California Hits Cities With Water Fines, Chastises Beverly Hills Wasters

There was good news and bad news for California’s cities in the latest drought announcement. On the one hand, the state made its target of reducing water consumption by 25 percent. On the other, several cities and districts will face fines for failing to cut back. One official said the few water wasters should be “ashamed.”

The four big water wasting areas are Beverly Hills, Indio, Redlands, and the Coachella Valley Water District, according to an announcement from the State Water Resources Control Board.

Cris Carrigan, the state board’s enforcement director, saved some of his harshest criticism for profligate citizens of Beverly Hills.

“Some urban water suppliers simply have not met the requirements laid before them. For these four suppliers, it’s been too little too late. For those who aren’t (conserving) and who are wasting water, you should be ashamed of yourselves.”

According to the Sacramento Bee, other areas also failed to meet the criteria, but the state is going after districts with the financial resources to pay for larger conservation efforts.

The four areas will each receive a $61,000 fine – accumulated from a $500 a day penalty since June 1. If the situation doesn’t change, California will issue a cease and desist order and start fining $10,000 a day.

The cities can appeal their fines to a five-member state board, according to MSN.

Still, the overall announcement was positive with California meeting its conservation target.

California is in the middle of a severe drought, emptying lakes and starting a state of emergency.

Before and after shots of Lake Oroville, one of the reservoirs worst hit by the drought. [Image Credit: Justin Sullivan/Getty Images] Before and after shots of Lake Oroville, one of the reservoirs worst hit by the drought. [Image Credit: Justin Sullivan/Getty Images]In response, the state water board set a target in May to reduce water usage by 25 percent. According to the most recent figures, the state reduced water consumption by 26 percent.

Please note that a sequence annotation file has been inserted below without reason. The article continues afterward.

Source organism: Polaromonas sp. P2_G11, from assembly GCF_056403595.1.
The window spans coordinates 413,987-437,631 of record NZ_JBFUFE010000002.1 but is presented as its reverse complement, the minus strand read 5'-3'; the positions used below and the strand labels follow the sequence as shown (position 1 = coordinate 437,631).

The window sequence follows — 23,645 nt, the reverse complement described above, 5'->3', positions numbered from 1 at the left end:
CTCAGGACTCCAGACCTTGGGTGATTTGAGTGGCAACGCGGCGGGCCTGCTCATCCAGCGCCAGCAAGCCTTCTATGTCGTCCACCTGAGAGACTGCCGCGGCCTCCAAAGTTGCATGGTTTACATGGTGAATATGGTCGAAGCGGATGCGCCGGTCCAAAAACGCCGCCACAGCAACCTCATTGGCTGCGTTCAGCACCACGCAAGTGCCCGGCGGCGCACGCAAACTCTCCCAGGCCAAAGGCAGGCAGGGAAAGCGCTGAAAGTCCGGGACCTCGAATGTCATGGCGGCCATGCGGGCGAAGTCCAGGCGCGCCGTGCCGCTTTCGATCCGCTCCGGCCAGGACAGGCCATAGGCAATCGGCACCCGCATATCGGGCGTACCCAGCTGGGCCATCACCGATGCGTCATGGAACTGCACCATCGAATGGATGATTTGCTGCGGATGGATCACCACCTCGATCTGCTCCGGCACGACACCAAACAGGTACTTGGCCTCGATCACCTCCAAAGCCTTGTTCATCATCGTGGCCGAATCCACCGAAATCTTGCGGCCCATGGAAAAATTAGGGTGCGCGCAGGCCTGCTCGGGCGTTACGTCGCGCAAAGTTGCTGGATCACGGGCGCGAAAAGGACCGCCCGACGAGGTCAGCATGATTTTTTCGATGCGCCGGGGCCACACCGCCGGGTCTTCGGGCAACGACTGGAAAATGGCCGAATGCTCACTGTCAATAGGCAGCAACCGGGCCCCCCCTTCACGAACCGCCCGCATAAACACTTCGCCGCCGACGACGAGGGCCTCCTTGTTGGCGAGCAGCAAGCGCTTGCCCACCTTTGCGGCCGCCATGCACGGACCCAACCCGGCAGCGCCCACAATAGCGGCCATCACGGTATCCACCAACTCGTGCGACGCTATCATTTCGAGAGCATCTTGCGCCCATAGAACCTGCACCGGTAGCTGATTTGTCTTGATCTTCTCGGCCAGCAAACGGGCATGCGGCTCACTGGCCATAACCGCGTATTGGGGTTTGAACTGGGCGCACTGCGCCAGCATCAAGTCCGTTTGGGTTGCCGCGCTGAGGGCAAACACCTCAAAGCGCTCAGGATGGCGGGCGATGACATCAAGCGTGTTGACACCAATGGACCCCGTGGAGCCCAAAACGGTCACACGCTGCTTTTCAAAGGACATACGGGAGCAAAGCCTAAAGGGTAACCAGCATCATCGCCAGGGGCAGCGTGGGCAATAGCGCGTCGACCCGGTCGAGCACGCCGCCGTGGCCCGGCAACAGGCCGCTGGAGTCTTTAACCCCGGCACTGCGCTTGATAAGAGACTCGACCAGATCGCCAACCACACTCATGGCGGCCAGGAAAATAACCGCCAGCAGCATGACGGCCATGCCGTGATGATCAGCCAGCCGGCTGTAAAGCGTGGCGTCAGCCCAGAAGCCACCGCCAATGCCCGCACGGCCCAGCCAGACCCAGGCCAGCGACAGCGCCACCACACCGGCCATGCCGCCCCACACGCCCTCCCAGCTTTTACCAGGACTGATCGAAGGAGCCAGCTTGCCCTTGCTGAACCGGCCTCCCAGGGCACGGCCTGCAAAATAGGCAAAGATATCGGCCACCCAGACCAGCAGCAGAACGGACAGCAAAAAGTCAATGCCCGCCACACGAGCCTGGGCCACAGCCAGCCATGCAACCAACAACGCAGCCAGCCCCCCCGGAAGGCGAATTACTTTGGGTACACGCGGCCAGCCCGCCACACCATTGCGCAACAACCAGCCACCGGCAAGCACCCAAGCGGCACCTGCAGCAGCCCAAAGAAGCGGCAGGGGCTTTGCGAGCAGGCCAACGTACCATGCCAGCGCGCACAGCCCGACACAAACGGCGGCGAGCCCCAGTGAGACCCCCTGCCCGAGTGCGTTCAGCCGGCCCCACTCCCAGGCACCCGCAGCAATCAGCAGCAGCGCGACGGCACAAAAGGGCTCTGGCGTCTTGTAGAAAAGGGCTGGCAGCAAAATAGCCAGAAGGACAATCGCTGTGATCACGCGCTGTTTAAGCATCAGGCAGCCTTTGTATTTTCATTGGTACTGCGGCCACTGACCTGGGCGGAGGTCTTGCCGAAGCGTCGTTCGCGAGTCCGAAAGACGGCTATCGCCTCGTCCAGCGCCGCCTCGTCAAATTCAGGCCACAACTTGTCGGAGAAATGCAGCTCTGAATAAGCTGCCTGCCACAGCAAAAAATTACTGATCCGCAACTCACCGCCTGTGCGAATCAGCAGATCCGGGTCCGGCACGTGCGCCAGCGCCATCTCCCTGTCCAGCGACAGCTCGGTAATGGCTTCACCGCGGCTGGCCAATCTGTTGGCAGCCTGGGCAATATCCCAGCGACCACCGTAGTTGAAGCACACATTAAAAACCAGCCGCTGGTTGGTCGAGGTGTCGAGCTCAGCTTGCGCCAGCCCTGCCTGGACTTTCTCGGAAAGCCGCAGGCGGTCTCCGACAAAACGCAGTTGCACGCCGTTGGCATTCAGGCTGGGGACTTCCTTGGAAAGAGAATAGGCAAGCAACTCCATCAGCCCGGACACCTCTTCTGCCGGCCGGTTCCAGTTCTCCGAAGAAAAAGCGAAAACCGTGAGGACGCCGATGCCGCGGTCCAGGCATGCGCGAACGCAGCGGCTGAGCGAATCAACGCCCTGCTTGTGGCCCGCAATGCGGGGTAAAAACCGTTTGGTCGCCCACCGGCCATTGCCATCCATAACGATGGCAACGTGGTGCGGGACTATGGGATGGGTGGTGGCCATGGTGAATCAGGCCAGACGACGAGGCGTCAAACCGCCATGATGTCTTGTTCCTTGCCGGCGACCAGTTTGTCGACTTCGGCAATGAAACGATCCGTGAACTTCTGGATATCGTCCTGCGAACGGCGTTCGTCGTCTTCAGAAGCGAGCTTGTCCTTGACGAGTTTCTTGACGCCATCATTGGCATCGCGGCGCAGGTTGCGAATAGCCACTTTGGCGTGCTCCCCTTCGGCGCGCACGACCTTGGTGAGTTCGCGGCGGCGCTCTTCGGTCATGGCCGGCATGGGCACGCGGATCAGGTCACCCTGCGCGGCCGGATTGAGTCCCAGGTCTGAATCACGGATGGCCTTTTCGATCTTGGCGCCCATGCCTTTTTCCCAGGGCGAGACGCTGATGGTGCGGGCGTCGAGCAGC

Felicia Marcus, chair of the State Water Resources Control Board, released a statement celebrating the difficult achievement.

“Millions of Californians have saved water during the summer months, which are the four most critical months to save water. Now, we need to keep it up as best we can, even as we hope for as much rain and snow as we can safely handle. We’re in the position of having to prepare for drought and flooding at the same time, but that’s what we’re faced with.”

California has met its target for four months running, according to Marcus, and saved a total of 253 billion gallons of water. The four profligate areas, on the other hand, wasted 2.3 billion gallons by not meeting the criteria. Coachella Valley alone overused by 1.4 billion gallons.

In Beverly Hills, home to wealthy estates with fountains, well-kept lawns and gardens, water use was about 169 gallons per person for September. Los Angeles residents only used 68 gallons for the same period of time.

The Oasis Terrace at The Beverly Hilton Hotel in Beverly Hills [Image Credit: Araya Diaz/Getty Images] The Oasis Terrace at The Beverly Hilton Hotel in Beverly Hills [Image Credit: Araya Diaz/Getty Images]There may be some hope on the horizon with winter approaching and potential El Nino rains. Still, Marcus warned that that too could mean trouble. First, the storms might not reach north enough to replenish snow packs, which are an important source of water. Second, with the ground so dry, sudden downpours could bring flash flooding.

“We’re in a tough pickle on this. We have to prepare for drought and flooding at the same time.”

If the drought continues on, the reservoir lakes around California could dry up in 2016. But as Jay Famiglietti, senior water scientist at NASA’s Jet Propulsion Laboratory, explained to the Los Angeles Times, the state still has decades of water left, thanks to underground water resources.

[Image Credit: Justin Sullivan/Getty Images]